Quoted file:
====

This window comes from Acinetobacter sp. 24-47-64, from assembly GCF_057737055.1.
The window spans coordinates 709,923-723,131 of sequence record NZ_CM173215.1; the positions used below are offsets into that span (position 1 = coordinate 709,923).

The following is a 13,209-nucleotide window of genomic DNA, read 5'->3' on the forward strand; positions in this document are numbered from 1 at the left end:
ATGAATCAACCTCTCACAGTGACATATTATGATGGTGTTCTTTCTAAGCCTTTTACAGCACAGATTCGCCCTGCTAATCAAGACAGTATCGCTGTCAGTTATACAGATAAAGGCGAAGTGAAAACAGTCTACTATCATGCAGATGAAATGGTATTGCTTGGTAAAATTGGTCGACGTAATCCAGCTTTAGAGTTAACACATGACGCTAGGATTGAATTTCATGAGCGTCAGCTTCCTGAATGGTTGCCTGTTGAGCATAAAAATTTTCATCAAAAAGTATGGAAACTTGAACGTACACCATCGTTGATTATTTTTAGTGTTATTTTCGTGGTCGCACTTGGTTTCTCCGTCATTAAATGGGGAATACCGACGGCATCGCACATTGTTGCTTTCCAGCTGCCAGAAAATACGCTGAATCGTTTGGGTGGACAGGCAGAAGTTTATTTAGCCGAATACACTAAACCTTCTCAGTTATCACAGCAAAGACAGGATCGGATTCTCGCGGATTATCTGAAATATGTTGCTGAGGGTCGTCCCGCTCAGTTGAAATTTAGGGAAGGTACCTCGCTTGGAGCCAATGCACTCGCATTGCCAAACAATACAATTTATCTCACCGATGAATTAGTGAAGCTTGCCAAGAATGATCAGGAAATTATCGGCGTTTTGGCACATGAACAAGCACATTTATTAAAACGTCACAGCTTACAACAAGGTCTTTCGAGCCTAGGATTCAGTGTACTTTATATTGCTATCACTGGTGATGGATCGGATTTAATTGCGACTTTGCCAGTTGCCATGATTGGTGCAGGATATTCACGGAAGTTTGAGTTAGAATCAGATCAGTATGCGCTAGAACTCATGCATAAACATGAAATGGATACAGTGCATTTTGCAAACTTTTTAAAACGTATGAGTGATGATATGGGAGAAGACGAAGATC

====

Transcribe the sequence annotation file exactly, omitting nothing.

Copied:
This window comes from Acinetobacter sp. 24-47-64, from assembly GCF_057737055.1.
The window spans coordinates 709,923-723,131 of sequence record NZ_CM173215.1; the positions used below are offsets into that span (position 1 = coordinate 709,923).

The following is a 13,209-nucleotide window of genomic DNA, read 5'->3' on the forward strand; positions in this document are numbered from 1 at the left end:
ATGAATCAACCTCTCACAGTGACATATTATGATGGTGTTCTTTCTAAGCCTTTTACAGCACAGATTCGCCCTGCTAATCAAGACAGTATCGCTGTCAGTTATACAGATAAAGGCGAAGTGAAAACAGTCTACTATCATGCAGATGAAATGGTATTGCTTGGTAAAATTGGTCGACGTAATCCAGCTTTAGAGTTAACACATGACGCTAGGATTGAATTTCATGAGCGTCAGCTTCCTGAATGGTTGCCTGTTGAGCATAAAAATTTTCATCAAAAAGTATGGAAACTTGAACGTACACCATCGTTGATTATTTTTAGTGTTATTTTCGTGGTCGCACTTGGTTTCTCCGTCATTAAATGGGGAATACCGACGGCATCGCACATTGTTGCTTTCCAGCTGCCAGAAAATACGCTGAATCGTTTGGGTGGACAGGCAGAAGTTTATTTAGCCGAATACACTAAACCTTCTCAGTTATCACAGCAAAGACAGGATCGGATTCTCGCGGATTATCTGAAATATGTTGCTGAGGGTCGTCCCGCTCAGTTGAAATTTAGGGAAGGTACCTCGCTTGGAGCCAATGCACTCGCATTGCCAAACAATACAATTTATCTCACCGATGAATTAGTGAAGCTTGCCAAGAATGATCAGGAAATTATCGGCGTTTTGGCACATGAACAAGCACATTTATTAAAACGTCACAGCTTACAACAAGGTCTTTCGAGCCTAGGATTCAGTGTACTTTATATTGCTATCACTGGTGATGGATCGGATTTAATTGCGACTTTGCCAGTTGCCATGATTGGTGCAGGATATTCACGGAAGTTTGAGTTAGAATCAGATCAGTATGCGCTAGAACTCATGCATAAACATGAAATGGATACAGTGCATTTTGCAAACTTTTTAAAACGTATGAGTGATGATATGGGAGAAGACGAAGATC